My heroes have always included a passel of brash public servants.
The Hochsprung Commitment
I've recently added Dawn Hochsprung, the intrepid Sandy Hook elementary school principal, to my personal pantheon. Hochsprung rushed the Newtown killer in an effort to stop him a few fateful days ago: she ended her extraordinary service to teaching and children by giving her life. Her journey is a rapturous, if very sad, counter to an emerging narrative: one that paints public employees as slugs and second raters, poorly motivated folks, people who don't have improving public life at the core of their working world.
There are many other, if less dramatic, examples: consider the fabulous crew at the Jet Propulsion Laboratory this year -- a mix of regular employees and hybrid workers who work for NASA and the California Institute of Technology. I've written in these pages about this crew and the shiny, combustible mix of imagination, engineering, technological skill, and ingenuity that informed the latest, and so far spectacularly successful, Mars rover project.
And however you feel about the capture of Osama bin Laden, I'm not particularly ambivalent about it myself, the team of warriors who pulled it off is also a cadre of public side folks who are extremely dedicated, intensely motivated, and obviously don't count unlimited compensation as their primary motivation.
And then there are a bevy of local folk who embody the Hochsprung commitment: There are, for example, the seven city employees that the mayor's office and the Tulsa City Council rightfully recognized last year for their participation in the city's so far small-scale, but important "gain-sharing" project. Designed to empower employees to foster new ways of doing established tasks or lean pathways for crafting new services, the program shares savings spawned by time or process innovations and has awarded over $27,000 to seven workers who are "internal entrepreneurs" in the city's building maintenance and operations unit.
We could count the city's new "Tulsa Blue" employee recognition program as another welcome departure. This new effort recognizes City of Tulsa employees who "go above and beyond the execution of their duties in serving their co-workers and Tulsa citizens." According to the Tulsa World and the city's website, 27 employees have been nominated by their co-workers and citizens and recognized with special awards this year. But are these initiatives enough? It looks increasingly like the answer is hell no.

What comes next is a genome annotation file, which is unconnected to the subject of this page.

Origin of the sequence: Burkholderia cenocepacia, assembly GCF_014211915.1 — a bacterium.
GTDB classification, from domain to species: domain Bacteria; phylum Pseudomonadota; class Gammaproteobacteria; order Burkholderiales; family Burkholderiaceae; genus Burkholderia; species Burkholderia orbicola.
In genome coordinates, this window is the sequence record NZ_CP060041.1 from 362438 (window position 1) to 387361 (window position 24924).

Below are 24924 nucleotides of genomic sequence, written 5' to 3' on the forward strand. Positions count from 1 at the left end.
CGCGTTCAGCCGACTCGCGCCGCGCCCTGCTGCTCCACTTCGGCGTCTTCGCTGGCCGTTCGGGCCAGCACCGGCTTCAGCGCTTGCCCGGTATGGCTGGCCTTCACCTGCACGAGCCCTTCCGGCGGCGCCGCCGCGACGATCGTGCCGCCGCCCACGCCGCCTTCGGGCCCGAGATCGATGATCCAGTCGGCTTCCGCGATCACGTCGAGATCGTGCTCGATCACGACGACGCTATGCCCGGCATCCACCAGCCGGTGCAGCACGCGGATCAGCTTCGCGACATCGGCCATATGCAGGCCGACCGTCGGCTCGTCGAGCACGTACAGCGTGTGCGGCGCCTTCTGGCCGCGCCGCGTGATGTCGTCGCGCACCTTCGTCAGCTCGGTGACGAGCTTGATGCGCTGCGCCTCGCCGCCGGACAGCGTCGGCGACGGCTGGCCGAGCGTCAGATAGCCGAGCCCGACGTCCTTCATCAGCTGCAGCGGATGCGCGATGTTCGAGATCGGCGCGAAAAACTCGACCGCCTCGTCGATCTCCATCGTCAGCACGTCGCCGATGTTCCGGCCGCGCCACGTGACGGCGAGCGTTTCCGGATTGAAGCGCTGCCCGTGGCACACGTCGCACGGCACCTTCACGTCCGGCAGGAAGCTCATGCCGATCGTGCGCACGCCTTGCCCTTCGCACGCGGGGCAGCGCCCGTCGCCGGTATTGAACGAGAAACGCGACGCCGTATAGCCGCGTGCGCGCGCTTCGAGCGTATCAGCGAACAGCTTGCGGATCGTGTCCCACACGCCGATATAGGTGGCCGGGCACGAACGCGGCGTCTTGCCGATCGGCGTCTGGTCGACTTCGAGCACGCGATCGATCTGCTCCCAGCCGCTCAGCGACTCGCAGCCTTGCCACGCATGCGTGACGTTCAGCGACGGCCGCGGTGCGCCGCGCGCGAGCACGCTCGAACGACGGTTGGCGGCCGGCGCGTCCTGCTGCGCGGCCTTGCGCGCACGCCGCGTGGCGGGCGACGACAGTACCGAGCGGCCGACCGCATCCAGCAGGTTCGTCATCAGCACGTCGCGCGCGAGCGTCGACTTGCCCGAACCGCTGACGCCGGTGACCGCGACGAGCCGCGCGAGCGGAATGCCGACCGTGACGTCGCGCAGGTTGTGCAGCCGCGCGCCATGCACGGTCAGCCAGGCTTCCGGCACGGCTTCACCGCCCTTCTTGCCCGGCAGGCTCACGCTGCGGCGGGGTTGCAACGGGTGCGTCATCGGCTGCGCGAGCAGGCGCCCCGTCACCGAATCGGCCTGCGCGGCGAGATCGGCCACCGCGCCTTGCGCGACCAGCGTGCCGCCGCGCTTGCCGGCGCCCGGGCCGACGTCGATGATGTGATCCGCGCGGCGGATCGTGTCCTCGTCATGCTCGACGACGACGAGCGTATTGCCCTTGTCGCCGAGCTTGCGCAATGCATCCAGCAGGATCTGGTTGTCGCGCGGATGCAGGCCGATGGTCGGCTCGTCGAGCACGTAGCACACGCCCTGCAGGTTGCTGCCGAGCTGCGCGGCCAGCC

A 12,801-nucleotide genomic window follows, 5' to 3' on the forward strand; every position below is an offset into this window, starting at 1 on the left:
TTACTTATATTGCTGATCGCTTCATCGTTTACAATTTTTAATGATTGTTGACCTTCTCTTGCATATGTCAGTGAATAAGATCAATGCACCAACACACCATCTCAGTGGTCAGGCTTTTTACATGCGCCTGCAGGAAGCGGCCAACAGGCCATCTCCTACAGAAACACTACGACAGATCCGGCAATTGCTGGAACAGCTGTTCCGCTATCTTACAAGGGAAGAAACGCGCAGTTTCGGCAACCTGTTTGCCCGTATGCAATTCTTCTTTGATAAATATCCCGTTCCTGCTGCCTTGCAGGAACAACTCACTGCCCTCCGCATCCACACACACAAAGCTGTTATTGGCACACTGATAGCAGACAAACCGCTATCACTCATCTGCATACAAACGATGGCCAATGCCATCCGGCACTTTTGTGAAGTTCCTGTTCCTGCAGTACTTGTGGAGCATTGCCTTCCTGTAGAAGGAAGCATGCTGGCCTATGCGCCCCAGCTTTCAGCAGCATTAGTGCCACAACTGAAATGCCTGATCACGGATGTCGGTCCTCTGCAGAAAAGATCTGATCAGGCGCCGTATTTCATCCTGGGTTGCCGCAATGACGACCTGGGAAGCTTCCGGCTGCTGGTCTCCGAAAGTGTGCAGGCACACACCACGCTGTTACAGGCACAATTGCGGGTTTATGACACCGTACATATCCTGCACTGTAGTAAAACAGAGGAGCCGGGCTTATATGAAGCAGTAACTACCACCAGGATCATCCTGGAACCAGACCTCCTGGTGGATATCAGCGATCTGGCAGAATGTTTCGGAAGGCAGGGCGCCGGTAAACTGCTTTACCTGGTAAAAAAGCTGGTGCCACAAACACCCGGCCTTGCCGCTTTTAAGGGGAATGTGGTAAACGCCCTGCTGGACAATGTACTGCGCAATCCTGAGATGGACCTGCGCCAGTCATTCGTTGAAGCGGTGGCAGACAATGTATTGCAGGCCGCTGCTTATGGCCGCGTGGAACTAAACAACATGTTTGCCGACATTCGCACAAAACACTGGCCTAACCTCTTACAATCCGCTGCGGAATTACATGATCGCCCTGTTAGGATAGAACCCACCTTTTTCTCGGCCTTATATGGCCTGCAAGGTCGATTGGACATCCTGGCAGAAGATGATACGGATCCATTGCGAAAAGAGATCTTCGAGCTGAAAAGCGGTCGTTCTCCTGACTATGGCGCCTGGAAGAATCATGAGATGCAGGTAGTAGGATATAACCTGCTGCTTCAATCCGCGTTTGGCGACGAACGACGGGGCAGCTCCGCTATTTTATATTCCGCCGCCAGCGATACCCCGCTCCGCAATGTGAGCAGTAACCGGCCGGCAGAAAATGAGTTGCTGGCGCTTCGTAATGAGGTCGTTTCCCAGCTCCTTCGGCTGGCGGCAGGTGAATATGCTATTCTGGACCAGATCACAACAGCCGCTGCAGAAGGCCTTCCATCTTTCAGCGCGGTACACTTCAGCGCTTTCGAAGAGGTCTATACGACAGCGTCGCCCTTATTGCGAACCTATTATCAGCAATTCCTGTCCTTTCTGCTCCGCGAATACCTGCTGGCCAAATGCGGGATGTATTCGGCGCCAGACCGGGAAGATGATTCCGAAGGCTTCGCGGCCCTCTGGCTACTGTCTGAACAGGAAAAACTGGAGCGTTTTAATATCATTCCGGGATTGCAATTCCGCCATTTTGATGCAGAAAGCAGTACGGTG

War against Public Employees -- Why?
But despite these examples and a passel of local and other stories (we could illuminate stories that should ennoble us all), there is a war being fought against public workers. You can see it in Wisconsin; you can see it manifesting most recently in Michigan with its vicious, anti-democratic, union-busting, "right to work" legislation. You can see it in lots of different places. And sadly it has a place, a long-standing place, in Oklahoma and a seat, a big seat, in the labor-management dynamics at Tulsa City Hall during this mayoral administration.
So, why are we, and by we, I mean large elements of our society and too many of our federal, state, and local elected leaders, at war with public employees and the entire idea of public employment?
The Big Query
How do we go about getting the best possible city services? How do we get not just reliable, but truly superior, policing, world-class streets, a state-of-the-art bus/mobility system, top notch reviews of residential and commercial projects for functional and safety compliance, improved utility/refuse services, responsive help with neighborhood initiatives, small area planning, and the huge potential of full execution of our new comprehensive plan/PlaniTulsa effort? How do we get the best work out of the nearly 4,000 professional, administrative, and field/front-line workers at City Hall? What are the investments -- and that is what we should call these outlays -- we need for a top notch crew at Tulsa City Hall?